(Reuters) - Dan Paille scored in overtime to lift the Boston Bruins to a 2-1 win over the Chicago Blackhawks in Game Two of the Stanley Cup Final on Saturday to level the best-of-seven series.
It marked the second straight game that needed overtime to find a winner after Chicago won Game One on Wednesday in triple-overtime.
Another tight game unfolded on Saturday and it looked like multiple overtime periods might be needed again until Paille, who also assisted on Boston’s other goal, took a pass from Tyler Seguin and unleashed a wrist shot that fluttered underneath netminder Corey Crawford’s outstretched glove off the far post and into the net.
The series now shifts to Boston for Game Three on Monday.
“I don’t really remember,” Seguin told reporters when asked about setting up the game winner. “I just kind of got the puck wide and saw the weak side high and saw (Paille), put it over to him and went to the net.”
With the buzz from Wednesday’s Game One thriller still echoing through a packed United Center, the Blackhawks came out looking to deliver the early knockout punch in Game Two.
Patrick Sharp scored from a wild scramble in front of Bruins netminder Tuukka Rask to stake Chicago to a 1-0 first period lead as the Blackhawks dominated the early play, outshooting Boston 19-4.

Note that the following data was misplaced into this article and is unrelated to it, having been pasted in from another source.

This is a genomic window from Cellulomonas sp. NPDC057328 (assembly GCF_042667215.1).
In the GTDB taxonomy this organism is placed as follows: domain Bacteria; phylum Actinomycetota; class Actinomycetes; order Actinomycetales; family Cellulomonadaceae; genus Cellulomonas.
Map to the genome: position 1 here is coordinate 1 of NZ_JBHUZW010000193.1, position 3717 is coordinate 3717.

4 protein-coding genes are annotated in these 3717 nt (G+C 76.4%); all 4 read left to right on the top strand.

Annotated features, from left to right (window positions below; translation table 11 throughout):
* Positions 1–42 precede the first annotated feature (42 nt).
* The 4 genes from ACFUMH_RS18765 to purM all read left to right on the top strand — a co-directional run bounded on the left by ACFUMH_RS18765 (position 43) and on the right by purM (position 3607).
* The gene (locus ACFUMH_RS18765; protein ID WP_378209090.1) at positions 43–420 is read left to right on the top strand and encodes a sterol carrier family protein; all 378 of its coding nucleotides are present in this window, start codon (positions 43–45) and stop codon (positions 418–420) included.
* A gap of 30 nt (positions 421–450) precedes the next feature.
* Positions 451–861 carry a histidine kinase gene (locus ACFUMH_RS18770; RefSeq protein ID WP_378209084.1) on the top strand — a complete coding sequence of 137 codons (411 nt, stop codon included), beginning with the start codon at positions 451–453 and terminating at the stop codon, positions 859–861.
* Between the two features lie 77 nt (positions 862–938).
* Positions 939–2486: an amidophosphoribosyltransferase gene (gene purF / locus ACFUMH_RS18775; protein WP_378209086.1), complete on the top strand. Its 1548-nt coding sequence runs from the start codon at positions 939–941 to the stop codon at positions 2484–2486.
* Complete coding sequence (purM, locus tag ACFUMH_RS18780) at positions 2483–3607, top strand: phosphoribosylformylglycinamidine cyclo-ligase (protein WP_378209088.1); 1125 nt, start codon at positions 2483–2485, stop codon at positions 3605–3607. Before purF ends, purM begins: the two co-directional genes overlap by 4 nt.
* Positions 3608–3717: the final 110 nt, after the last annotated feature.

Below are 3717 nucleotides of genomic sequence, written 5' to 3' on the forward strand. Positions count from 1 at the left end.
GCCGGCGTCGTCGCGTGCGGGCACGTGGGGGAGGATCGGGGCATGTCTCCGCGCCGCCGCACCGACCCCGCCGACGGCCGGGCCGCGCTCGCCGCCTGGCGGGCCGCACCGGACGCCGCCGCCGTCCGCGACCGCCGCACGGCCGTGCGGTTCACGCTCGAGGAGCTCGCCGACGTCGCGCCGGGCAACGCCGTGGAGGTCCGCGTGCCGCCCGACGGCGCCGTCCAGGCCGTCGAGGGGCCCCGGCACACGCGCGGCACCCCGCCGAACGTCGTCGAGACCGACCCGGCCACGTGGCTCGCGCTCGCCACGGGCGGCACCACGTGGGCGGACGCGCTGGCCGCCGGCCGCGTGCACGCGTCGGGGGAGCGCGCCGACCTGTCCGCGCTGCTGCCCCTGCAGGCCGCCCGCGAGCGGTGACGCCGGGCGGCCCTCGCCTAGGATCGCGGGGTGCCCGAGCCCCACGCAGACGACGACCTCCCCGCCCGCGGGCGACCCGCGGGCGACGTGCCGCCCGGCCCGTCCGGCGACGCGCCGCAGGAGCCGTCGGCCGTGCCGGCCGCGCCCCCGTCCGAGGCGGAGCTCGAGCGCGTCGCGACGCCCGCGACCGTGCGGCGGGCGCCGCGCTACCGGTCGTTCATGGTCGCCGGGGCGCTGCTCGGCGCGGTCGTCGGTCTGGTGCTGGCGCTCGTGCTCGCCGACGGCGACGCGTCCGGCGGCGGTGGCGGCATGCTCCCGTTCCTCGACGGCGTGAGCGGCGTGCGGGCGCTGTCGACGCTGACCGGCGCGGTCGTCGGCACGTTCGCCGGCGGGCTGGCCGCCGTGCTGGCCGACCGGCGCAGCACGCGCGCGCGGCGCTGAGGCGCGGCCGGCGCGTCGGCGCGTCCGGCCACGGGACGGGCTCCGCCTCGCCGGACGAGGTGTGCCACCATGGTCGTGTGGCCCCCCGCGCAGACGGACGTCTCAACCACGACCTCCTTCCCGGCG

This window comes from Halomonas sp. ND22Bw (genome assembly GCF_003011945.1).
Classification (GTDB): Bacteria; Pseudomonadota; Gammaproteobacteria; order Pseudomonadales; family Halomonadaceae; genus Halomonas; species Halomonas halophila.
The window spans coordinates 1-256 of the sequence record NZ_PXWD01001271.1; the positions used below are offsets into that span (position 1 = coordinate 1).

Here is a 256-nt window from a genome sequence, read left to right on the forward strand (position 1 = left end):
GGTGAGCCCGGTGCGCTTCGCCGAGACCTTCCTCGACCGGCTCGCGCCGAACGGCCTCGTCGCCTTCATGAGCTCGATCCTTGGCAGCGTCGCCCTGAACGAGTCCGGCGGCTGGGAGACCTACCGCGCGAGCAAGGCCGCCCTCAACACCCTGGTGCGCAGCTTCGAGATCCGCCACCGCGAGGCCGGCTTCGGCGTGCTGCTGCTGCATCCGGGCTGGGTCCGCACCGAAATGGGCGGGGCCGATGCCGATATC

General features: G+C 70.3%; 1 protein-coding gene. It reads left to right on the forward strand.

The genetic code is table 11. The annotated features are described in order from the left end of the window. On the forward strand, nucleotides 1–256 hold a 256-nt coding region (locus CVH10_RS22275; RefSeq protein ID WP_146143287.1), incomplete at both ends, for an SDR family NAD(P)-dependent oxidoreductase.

“I thought the first period, we just weren’t there. We were on our heels,” said Bruins coach Claude Julien. “They had total control of that period. Tuukka kept us in there.
“I thought the second, we started turning it around. Third, same thing. We got better as the game went on.
“Like I told our guys, we got to show up on time for these kinds of games. It could have cost us tonight.”
After a one-sided first period by the Blackhawks that had the ‘Madhouse on Madison’ rocking, the momentum slowly shifted to the Bruins over the final two frames and into overtime.
“I thought we lost the pace of the game on that end of the rink,” said Chicago coach Joel Quenneville. “We had the perfect start to the game, then we stopped doing what made us successful.
“We stood around. They countered.”
The Bruins came out stronger in the second period and were rewarded with the equalizer when Chris Kelly banged home a rebound for his first of the postseason.
Game Two featured another sensational display of goaltending at both ends of the rink but Rask was particularly brilliant in the opening period as the Blackhawks peppered him with shots.
Rask faced 34 shots while Crawford faced 28.
“We definitely were in survival mode there for a bit,” said Rask. “It looked like they had more guys out there than we did.
“They were bouncing on every single puck in front of net, had a lot of chances. We definitely played pretty bad.
“It was good that we were only down by one and regrouped after that.”
Reporting by Steve Keating in Toronto; Editing by Peter Rutherford